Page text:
Sophia-Maria von Waldthausen-Brede (1920-2010) attended Baumeister's class from 1947 to 1950. After completing architecture studies, she worked for the Stuttgart Department of Building Construction, later independently at Lake Starnberg.
Willi Baumeister worked with us, and we with him, in a small circle. When I came to him in January 1947, his contingent of students was ... already complete. I was taken on as a private student because I not only had six semesters at the Hitler oriented Art College in Dresden behind me. When the academy was not heated, instruction took place in my lodgings or in my room where Karin Schlemmer resided with her mother and sister or in the studio of his house - later especially in the ruins. Working in a small circle generated a collegial togetherness. Critiques consisted of a letting be discovered, a letting be valid, teaching and emptying were like breathing in and out. A fluid interacting of teaching, learning, and doing. The distribution of small tasks. Collaborative enterprises.
Willi Baumeister led us to our own decisions. His pedagogical potential completely agreed with his temperament. He was a good teacher - a lecturer he was not. So I do not want to make any presumptions about his engagement in later mass operation. (Doris Kümmel said that 60-70 students filled the room when she paid Baumeister a visit at the academy.) It is thus difficult, if not impossible, to make generalizations. Moreover, at the time an age difference of six to eight years represented a break that was harder than that between generations. A complete disregard for the established freedom of consumption, from market-oriented behavior, from wanting to make money - a radical change in worldview followed, a substantial shift in mentality. In - as we now say - motivation.
Paul Baur commented: it was an eminent political decision, after twelve years of philistinism and still the lingering character in the family, yes, in society, to steer away from risk. It had to do with an intuitive need, searching for a regulation, for intellectual-moral orientation. Willi Baumeister was completely unknown to me. I had never even seen one of his works. It sufficed that he had been ostracized. I took on a risk. Speculative intentions, such as participating in Baumeister's international reputation, would not have had the slightest hold. The others, those released from concentration camps, soldiers, and also girls exempt from war service, had been led to Baumeister by a similar motivation.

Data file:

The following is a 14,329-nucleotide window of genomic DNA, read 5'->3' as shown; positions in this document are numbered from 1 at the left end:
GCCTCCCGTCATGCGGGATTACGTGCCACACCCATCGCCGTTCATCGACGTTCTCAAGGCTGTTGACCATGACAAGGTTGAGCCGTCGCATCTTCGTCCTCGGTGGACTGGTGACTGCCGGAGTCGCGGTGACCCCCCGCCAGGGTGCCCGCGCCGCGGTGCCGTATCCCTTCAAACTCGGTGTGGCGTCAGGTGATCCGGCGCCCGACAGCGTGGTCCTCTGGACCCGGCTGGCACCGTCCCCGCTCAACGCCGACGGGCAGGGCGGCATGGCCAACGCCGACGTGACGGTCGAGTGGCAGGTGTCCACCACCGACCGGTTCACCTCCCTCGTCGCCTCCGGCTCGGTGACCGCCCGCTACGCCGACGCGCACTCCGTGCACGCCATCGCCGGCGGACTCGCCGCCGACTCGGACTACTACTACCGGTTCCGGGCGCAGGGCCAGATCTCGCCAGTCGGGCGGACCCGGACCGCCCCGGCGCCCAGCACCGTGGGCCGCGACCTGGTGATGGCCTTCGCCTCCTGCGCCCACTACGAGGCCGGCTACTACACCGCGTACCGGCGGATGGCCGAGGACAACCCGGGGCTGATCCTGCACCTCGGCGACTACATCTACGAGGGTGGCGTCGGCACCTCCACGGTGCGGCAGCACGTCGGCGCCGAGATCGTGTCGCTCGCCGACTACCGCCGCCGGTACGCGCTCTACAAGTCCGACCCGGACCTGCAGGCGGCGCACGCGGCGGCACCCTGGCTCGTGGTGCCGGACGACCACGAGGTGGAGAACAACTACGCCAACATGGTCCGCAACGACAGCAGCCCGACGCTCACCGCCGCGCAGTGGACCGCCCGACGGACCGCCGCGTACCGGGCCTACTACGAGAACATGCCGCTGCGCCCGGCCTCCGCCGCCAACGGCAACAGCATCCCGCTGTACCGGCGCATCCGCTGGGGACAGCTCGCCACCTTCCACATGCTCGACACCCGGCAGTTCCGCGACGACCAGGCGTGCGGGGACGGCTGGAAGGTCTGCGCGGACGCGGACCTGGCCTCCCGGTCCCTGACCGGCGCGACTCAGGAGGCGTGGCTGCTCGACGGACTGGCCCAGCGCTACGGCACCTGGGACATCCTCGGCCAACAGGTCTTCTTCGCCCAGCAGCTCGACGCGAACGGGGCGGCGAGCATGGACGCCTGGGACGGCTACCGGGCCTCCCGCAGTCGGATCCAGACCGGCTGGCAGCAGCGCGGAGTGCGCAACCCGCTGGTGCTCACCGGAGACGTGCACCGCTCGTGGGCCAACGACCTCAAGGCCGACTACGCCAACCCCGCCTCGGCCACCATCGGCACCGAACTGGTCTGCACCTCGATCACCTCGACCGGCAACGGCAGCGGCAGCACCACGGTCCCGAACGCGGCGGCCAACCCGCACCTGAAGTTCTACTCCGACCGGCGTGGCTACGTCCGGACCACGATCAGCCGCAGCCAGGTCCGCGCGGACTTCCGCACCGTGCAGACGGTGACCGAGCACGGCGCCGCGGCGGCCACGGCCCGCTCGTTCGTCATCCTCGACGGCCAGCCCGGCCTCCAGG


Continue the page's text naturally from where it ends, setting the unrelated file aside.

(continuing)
We improvised our studies in an improvised academy that had even restored itself to the conventional pattern, whereby Baumeister, the uncertainty-factor, had nota bene to be integrated. We also represented a foreign body. We were more likely to make contact with the architecture students than with fellow students in the other painting classes.
I hardly recall the first student-exhibition in 1949. I must have been away, bringing my textile designs at Westphalia fabric printers to the man. If I was nonetheless present, it is only thanks to a colleague who took down a few of my works at my place and entered them in the exhibition.
Paul Baur: all the other painting classes exhibited art - we, in contrast, only practice sheets, studies, experiments, analyses. Egon Kingerter attracted attention because he investigated a Rubens's reproduction - the three graces - and dissected it according to picture composition, dynamics, light direction, and so on.
This exhibition - Klaus Erler wanted to see it in Hamburg - might have been of significance for the academy's history. For us it was not important - irrelevant - perhaps not even acceptable. To enter into competition with other art painters? Consciously or unconsciously many of my colleagues refused to participate, as it now turns out. Which in turn proves that we were interested in fundamental research, not in marketing.
(From a letter to Wolfgang Kermer dated September 29, 1990, quoted from Kermer 1992, 181